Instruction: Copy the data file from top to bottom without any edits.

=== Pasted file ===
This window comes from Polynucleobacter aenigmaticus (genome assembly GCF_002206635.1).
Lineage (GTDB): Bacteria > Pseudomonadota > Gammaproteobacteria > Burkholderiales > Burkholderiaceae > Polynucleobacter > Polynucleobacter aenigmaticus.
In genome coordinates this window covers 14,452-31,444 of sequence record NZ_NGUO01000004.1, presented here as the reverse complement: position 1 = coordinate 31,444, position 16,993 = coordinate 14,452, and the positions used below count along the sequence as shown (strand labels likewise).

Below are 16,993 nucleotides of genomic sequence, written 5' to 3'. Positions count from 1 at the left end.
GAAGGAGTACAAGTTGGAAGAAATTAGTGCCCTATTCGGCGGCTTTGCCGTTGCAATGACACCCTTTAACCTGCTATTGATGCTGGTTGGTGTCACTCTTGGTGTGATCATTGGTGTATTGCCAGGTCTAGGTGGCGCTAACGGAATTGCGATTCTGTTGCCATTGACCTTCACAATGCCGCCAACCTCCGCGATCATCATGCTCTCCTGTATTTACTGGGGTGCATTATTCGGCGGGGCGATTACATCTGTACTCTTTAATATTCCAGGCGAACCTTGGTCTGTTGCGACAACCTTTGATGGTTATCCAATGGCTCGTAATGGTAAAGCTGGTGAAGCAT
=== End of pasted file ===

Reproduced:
This window comes from Polynucleobacter aenigmaticus (genome assembly GCF_002206635.1).
Lineage (GTDB): Bacteria > Pseudomonadota > Gammaproteobacteria > Burkholderiales > Burkholderiaceae > Polynucleobacter > Polynucleobacter aenigmaticus.
In genome coordinates this window covers 14,452-31,444 of sequence record NZ_NGUO01000004.1, presented here as the reverse complement: position 1 = coordinate 31,444, position 16,993 = coordinate 14,452, and the positions used below count along the sequence as shown (strand labels likewise).

Below are 16,993 nucleotides of genomic sequence, written 5' to 3'. Positions count from 1 at the left end.
GAAGGAGTACAAGTTGGAAGAAATTAGTGCCCTATTCGGCGGCTTTGCCGTTGCAATGACACCCTTTAACCTGCTATTGATGCTGGTTGGTGTCACTCTTGGTGTGATCATTGGTGTATTGCCAGGTCTAGGTGGCGCTAACGGAATTGCGATTCTGTTGCCATTGACCTTCACAATGCCGCCAACCTCCGCGATCATCATGCTCTCCTGTATTTACTGGGGTGCATTATTCGGCGGGGCGATTACATCTGTACTCTTTAATATTCCAGGCGAACCTTGGTCTGTTGCGACAACCTTTGATGGTTATCCAATGGCTCGTAATGGTAAAGCTGGTGAAGCAT